Most Beautiful Island is that rare movie pitched as a “psychological thriller” that is truly a psychological thriller: the best parts happen in your mind while you’re watching it, as the filmmakers refuse to tell you what’s happening and you’re forced to assume the worst.
The film, now showing at South by Southwest in Austin, follows an immigrant woman trying to make a buck in the city, and being led—or misled—by another immigrant into a nail-biting haze of what did I get myself into? It presents as an in-depth probe into the streets and subways and shitty gigs of New York, with a gritty immediacy (it was shot on Super 16) that’s further wound up by the protagonist’s taut gestures, her hands almost ripping at the celluloid. A brief rubber chicken fight between playful, bored ladies is perhaps the only release in a film otherwise wrought and enjoyably nerve-wracking.
Writer, director, and star Ana Asensio was as evasive as the film itself, refusing to address any possible spoiler and keeping the “making of” mysterious. Incredibly, when we asked her what earlier readers or viewers thought was going to happen “behind that door,” she said, “Nobody who read the script or watched the film suspected what was behind the door at the party. And some people told me they couldn’t even watch it because it directly tapped into a primary fear.”
Well, we had all kinds of suspicions, but Asensio’s character sets up the pressures of the film best when she says: “I’m so tired of the possibilities.”
The circumstances of the protagonist’s life are intentionally left somewhat ambiguous; requiring the audience to engage with her and her surroundings as she does to figure out how she fits into her world and to assess, in real time, if she is in danger. As with any film, it’s inevitable that the audience will contextualize the situation based on their own feelings and experiences.
In the moment when the immigrant women are lined up, being looked over by the “guests” of the “party,” it’s no more shocking than a “presentation” during fashion week, where models stand and are examined by a cocktail-sipping crowd. Are you deliberately drawing a line or a parallel between socially acceptable jobs for women and those that are exploitive or abusive?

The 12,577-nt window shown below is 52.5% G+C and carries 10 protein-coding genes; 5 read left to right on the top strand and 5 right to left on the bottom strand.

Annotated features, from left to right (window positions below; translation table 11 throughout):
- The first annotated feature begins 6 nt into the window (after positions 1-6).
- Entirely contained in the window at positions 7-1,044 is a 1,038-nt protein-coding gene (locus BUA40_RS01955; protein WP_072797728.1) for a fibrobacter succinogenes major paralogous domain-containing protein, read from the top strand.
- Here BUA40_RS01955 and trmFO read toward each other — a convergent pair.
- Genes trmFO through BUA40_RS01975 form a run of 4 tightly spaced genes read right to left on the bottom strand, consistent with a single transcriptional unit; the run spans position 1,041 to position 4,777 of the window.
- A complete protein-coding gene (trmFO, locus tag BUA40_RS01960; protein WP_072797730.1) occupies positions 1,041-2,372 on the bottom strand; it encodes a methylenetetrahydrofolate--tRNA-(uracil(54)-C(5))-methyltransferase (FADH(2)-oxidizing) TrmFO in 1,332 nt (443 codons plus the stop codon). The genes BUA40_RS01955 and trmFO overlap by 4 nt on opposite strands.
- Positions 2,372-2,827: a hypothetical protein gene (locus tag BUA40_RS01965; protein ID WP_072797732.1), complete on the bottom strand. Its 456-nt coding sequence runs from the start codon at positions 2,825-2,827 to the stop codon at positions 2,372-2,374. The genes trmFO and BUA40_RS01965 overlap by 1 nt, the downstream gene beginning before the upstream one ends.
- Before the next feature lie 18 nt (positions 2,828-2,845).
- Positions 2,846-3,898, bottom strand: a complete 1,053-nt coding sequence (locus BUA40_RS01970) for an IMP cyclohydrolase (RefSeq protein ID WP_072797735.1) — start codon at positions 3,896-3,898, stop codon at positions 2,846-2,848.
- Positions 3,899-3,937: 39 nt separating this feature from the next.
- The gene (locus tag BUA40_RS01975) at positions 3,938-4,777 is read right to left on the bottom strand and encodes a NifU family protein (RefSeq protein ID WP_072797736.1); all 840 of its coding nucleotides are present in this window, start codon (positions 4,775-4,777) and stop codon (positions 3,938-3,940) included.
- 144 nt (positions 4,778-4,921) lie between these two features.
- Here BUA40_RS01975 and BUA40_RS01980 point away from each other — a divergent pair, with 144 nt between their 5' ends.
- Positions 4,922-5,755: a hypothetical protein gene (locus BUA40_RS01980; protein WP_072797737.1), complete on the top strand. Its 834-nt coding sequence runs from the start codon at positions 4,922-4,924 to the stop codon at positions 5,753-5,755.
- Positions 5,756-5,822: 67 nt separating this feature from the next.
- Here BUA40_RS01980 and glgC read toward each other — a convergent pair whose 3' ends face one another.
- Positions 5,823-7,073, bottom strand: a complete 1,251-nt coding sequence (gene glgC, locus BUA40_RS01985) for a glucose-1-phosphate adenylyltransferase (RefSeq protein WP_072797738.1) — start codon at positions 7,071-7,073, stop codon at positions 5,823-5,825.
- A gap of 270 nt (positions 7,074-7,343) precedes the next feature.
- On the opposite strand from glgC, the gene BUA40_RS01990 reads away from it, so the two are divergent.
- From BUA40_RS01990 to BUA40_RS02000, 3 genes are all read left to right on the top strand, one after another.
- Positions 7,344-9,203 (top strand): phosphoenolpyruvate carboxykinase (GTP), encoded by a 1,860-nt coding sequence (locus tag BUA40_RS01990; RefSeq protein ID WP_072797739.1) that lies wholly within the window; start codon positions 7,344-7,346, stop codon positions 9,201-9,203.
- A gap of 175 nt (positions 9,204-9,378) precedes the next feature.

After my student visa expired, and while waiting for my work permit, I ran out of my savings and I took jobs that I wouldn’t have otherwise taken, like passing out fliers in the street dressed in obnoxious costumes while freezing in high heels.
Empathy and compassion is something that I believe we all have inside. Unfortunately, sometimes we don’t treat other people with the same respect that we would want for ourselves. And this happens more often with the ones we don’t consider our “equals.”
The current immigration policy is misguided and cruel. We don’t need a more divided world than the one that we already live in. I know of a number of immigrants who are waiting to become legal residents, even after many years of living and working in the U.S.– they are valuable members of our community with deep roots, and they are afraid of what might happen to them and their families in the near future.
Your film plays on possibilities, teasing the audience with what they think the women are getting into. Other than the obvious– prostitution– what other red herrings do you think pass through the mind of the audience?
While researching the film, I spoke with New York City police officers and detectives about illegal places they knew of– most of them were sex-related, and some involved pretty dark fetishes. And, one acquaintance told me that he witnessed a fight to the death in an underground arena and was shocked by the demographic composition of the audience.